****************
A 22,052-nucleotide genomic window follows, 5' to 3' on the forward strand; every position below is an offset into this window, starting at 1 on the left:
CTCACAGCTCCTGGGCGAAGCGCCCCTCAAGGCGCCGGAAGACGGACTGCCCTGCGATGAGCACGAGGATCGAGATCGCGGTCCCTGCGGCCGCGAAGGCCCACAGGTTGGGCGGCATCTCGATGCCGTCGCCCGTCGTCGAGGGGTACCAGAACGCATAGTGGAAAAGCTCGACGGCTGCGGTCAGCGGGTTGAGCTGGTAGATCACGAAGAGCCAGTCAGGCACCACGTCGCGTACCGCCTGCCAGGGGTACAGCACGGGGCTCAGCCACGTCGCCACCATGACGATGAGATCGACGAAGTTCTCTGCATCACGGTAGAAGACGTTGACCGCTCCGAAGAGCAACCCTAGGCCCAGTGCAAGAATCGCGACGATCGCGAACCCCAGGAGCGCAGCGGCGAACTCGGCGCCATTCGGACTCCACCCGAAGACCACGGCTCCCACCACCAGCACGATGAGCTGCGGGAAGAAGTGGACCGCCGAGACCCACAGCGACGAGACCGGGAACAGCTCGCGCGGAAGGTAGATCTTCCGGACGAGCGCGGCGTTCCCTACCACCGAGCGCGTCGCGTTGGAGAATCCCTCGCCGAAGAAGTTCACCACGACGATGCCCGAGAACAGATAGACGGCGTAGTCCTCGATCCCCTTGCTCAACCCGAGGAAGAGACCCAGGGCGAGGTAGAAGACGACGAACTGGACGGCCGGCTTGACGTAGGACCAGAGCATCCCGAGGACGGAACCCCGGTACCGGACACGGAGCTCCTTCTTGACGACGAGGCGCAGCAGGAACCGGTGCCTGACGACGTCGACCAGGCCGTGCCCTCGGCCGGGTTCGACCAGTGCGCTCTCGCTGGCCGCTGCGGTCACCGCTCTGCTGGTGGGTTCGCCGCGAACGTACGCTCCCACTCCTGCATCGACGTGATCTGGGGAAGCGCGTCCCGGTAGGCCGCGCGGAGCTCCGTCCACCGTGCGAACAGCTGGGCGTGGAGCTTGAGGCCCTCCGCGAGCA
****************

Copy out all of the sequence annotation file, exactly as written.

A 22,052-nucleotide genomic window follows, 5' to 3' on the forward strand; every position below is an offset into this window, starting at 1 on the left:
CTCACAGCTCCTGGGCGAAGCGCCCCTCAAGGCGCCGGAAGACGGACTGCCCTGCGATGAGCACGAGGATCGAGATCGCGGTCCCTGCGGCCGCGAAGGCCCACAGGTTGGGCGGCATCTCGATGCCGTCGCCCGTCGTCGAGGGGTACCAGAACGCATAGTGGAAAAGCTCGACGGCTGCGGTCAGCGGGTTGAGCTGGTAGATCACGAAGAGCCAGTCAGGCACCACGTCGCGTACCGCCTGCCAGGGGTACAGCACGGGGCTCAGCCACGTCGCCACCATGACGATGAGATCGACGAAGTTCTCTGCATCACGGTAGAAGACGTTGACCGCTCCGAAGAGCAACCCTAGGCCCAGTGCAAGAATCGCGACGATCGCGAACCCCAGGAGCGCAGCGGCGAACTCGGCGCCATTCGGACTCCACCCGAAGACCACGGCTCCCACCACCAGCACGATGAGCTGCGGGAAGAAGTGGACCGCCGAGACCCACAGCGACGAGACCGGGAACAGCTCGCGCGGAAGGTAGATCTTCCGGACGAGCGCGGCGTTCCCTACCACCGAGCGCGTCGCGTTGGAGAATCCCTCGCCGAAGAAGTTCACCACGACGATGCCCGAGAACAGATAGACGGCGTAGTCCTCGATCCCCTTGCTCAACCCGAGGAAGAGACCCAGGGCGAGGTAGAAGACGACGAACTGGACGGCCGGCTTGACGTAGGACCAGAGCATCCCGAGGACGGAACCCCGGTACCGGACACGGAGCTCCTTCTTGACGACGAGGCGCAGCAGGAACCGGTGCCTGACGACGTCGACCAGGCCGTGCCCTCGGCCGGGTTCGACCAGTGCGCTCTCGCTGGCCGCTGCGGTCACCGCTCTGCTGGTGGGTTCGCCGCGAACGTACGCTCCCACTCCTGCATCGACGTGATCTGGGGAAGCGCGTCCCGGTAGGCCGCGCGGAGCTCCGTCCACCGTGCGAACAGCTGGGCGTGGAGCTTGAGGCCCTCCGCGAGCA